In his column in this week's Windham Independent, Westbrook resident Ray Richardson examines the possibility of Senator Susan Collins being added to the Republican presidential ticket as a vice-presidential nominee, particularly if Senator John McCain wins the Republican nomination.
Pointing to the solid relationship between Sen. Collins and Sen. McCain, Richardson says Collins could quite possibly become Sen. McCain's pick for vice-president for four reasons. First, Richardson writes, Sen. Collins is a woman, so her appearance on the ticket could soften the impact of Senator Hillary Clinton's gender if Sen. Clinton were to win the Democratic Party's nomination. Second, Sen. Collins's pro-choice stance on abortion could soften the edges around Sen. John McCain's pro-life position, thereby helping him peel off a few pro-choice voters. Third, Richardson reasons, Sen. Collins's appearance on the Republican ticket could help McCain compete for the four relatively blue Electoral College votes Maine has to offer. And, finally, Sen. Collins would be an effective vice-president because her bipartisanship and experience in Congress would make her an asset on Capitol Hill.
Of course, Sen. Collins is currently engaged in a potentially feisty fight for her U.S. Senate seat, so Richardson also ruminates on the possibility of Sen. Collins simultaneously battling for the U.S. Vice-Presidency and her current job as U.S. Senator, a la Senator Joseph Lieberman in 2000. If she has to worry only about re-election to the Senate, Richardson predicts a 58-42 victory against her challenger, Representative Tom Allen. However, Richardson thinks the race would be a toss-up if Sen. Collins had to juggle both the Presidential race and her Senate race.
Richardson's column is interesting and thought-provoking. However, the one puzzling feature of his column is his insistence on using the descriptor Democrat instead of Democratic when describing that party's presidential nomination. On the one hand, it's merely a continuation of the bizarre obsession conservatives--particularly those who rant on t.v. and the radio--have in chopping the ic off the Democratic Party's proper name. On the other hand, Richardson is so obsessed with the grammatical tic (he adds a parenthetical stating the Democratic Party's nomination is, in fact, the Democrat nomination--not the Democratic one) that he elevates his obsession for the gimmick to a strange fetish.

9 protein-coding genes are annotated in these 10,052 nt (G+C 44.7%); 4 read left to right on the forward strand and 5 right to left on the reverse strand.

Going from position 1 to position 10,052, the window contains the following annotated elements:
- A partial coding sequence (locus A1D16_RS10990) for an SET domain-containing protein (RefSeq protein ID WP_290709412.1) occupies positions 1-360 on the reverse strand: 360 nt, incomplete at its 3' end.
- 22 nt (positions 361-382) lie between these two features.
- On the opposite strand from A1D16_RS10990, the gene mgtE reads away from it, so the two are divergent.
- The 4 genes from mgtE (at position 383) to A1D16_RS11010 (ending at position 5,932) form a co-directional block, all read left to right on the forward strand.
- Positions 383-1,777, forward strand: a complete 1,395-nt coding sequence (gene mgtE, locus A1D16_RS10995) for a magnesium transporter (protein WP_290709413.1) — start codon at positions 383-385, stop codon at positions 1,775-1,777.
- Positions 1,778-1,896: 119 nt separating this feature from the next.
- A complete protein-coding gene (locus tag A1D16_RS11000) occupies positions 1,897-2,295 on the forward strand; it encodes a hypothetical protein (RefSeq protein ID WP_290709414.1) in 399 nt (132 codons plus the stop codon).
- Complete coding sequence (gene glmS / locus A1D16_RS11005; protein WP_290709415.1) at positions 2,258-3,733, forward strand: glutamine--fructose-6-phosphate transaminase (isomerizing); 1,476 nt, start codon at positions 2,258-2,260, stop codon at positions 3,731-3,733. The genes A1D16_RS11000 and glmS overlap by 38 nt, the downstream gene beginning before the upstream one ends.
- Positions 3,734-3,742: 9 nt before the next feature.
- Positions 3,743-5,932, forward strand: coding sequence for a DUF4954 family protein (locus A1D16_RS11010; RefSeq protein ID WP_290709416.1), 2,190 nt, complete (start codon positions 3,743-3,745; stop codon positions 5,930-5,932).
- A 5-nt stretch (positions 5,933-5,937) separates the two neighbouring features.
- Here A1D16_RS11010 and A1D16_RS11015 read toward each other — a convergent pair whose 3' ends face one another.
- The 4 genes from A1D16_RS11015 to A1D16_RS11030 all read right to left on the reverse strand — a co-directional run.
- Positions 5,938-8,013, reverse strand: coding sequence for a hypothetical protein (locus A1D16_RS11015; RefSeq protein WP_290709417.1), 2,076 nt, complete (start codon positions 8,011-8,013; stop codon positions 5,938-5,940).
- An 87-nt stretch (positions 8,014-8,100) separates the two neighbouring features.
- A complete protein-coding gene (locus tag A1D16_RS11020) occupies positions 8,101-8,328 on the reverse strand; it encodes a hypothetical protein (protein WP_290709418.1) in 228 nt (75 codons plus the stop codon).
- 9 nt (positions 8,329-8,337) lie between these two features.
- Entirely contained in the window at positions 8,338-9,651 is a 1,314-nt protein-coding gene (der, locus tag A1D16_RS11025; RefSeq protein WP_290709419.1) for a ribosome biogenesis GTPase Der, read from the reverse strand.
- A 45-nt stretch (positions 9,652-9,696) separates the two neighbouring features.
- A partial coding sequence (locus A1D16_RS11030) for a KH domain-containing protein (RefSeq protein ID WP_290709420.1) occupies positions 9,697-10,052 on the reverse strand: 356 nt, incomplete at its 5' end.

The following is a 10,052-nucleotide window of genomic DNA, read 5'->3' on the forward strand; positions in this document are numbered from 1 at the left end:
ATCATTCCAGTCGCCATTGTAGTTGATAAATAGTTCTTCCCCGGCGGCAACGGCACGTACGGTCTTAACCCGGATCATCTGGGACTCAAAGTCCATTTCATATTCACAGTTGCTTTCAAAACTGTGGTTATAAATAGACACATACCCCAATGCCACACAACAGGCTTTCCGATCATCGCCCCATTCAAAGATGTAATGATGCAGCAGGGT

- John C.L. Morgan
P.S. While I'm dissecting this week's Windy Indy, I think I should point out that someone neglected to edit the editor. In his Editor's Note this week, the cranky editor of the weekly, Joshua Shea, wrote that George Bush was re-elected about ten years after the O.J. Simpson murder trial, despite receiving fewer votes than Al Gore. The Simpson trial took place in 1994, so almost ten years later would be 2004. Mr. Shea is correct that President Bush won re-election that year. But he beat Senator John Kerry, not former Vice-President Al Gore. Moreover, President Bush earned more, not fewer, popular votes than Sen. Kerry in 2004. One success out of three attempts is stellar when you're hitting a baseball, but when you're trying to bolster your argument that the presidential election system is flawed (an opinion I actually share for numerous reasons), 1 out 3 basic election facts is not a good foundation for your beefs.
Of course, I could give Mr. Shea the benefit of the doubt and suppose he fudged his math and was really talking about the 2000 election. But then he'd have to explain how President Bush defied the Twenty-second Amendment by garnering re-election twice, while simultaneously erasing President Clinton's second term (how else would President Bush secure re-election in 2000?). Upon further reflection, I think Mr. Shea just got the 2004 election wrong.